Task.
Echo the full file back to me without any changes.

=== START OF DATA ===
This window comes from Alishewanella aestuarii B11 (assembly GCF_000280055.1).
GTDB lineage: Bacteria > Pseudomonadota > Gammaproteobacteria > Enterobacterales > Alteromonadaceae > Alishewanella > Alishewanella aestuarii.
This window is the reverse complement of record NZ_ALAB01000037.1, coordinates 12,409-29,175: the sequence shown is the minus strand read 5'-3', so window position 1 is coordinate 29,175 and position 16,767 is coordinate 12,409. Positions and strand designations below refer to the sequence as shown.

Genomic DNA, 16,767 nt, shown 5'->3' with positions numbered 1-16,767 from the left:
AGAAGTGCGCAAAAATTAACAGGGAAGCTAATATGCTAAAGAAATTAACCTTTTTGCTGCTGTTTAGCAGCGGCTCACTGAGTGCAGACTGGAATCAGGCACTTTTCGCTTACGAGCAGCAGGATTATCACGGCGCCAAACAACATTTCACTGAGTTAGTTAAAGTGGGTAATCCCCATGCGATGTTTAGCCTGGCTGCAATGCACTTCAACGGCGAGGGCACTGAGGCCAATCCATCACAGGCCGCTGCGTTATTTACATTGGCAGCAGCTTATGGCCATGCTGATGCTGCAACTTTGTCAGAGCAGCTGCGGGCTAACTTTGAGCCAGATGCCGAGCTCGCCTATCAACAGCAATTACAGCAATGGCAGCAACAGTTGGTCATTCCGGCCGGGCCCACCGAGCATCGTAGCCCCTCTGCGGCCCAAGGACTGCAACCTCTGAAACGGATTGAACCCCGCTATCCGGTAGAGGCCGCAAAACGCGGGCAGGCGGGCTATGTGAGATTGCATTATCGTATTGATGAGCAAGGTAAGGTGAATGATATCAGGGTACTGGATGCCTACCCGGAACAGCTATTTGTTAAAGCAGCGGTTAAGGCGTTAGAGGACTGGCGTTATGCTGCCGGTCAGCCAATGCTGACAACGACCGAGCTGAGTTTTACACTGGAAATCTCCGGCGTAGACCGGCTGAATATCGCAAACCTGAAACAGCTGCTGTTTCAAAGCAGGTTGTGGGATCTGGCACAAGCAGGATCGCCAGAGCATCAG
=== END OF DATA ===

This window comes from Alishewanella aestuarii B11 (assembly GCF_000280055.1).
GTDB lineage: Bacteria > Pseudomonadota > Gammaproteobacteria > Enterobacterales > Alteromonadaceae > Alishewanella > Alishewanella aestuarii.
This window is the reverse complement of record NZ_ALAB01000037.1, coordinates 12,409-29,175: the sequence shown is the minus strand read 5'-3', so window position 1 is coordinate 29,175 and position 16,767 is coordinate 12,409. Positions and strand designations below refer to the sequence as shown.

Genomic DNA, 16,767 nt, shown 5'->3' with positions numbered 1-16,767 from the left:
AGAAGTGCGCAAAAATTAACAGGGAAGCTAATATGCTAAAGAAATTAACCTTTTTGCTGCTGTTTAGCAGCGGCTCACTGAGTGCAGACTGGAATCAGGCACTTTTCGCTTACGAGCAGCAGGATTATCACGGCGCCAAACAACATTTCACTGAGTTAGTTAAAGTGGGTAATCCCCATGCGATGTTTAGCCTGGCTGCAATGCACTTCAACGGCGAGGGCACTGAGGCCAATCCATCACAGGCCGCTGCGTTATTTACATTGGCAGCAGCTTATGGCCATGCTGATGCTGCAACTTTGTCAGAGCAGCTGCGGGCTAACTTTGAGCCAGATGCCGAGCTCGCCTATCAACAGCAATTACAGCAATGGCAGCAACAGTTGGTCATTCCGGCCGGGCCCACCGAGCATCGTAGCCCCTCTGCGGCCCAAGGACTGCAACCTCTGAAACGGATTGAACCCCGCTATCCGGTAGAGGCCGCAAAACGCGGGCAGGCGGGCTATGTGAGATTGCATTATCGTATTGATGAGCAAGGTAAGGTGAATGATATCAGGGTACTGGATGCCTACCCGGAACAGCTATTTGTTAAAGCAGCGGTTAAGGCGTTAGAGGACTGGCGTTATGCTGCCGGTCAGCCAATGCTGACAACGACCGAGCTGAGTTTTACACTGGAAATCTCCGGCGTAGACCGGCTGAATATCGCAAACCTGAAACAGCTGCTGTTTCAAAGCAGGTTGTGGGATCTGGCACAAGCAGGATCGCCAGAGCATCAG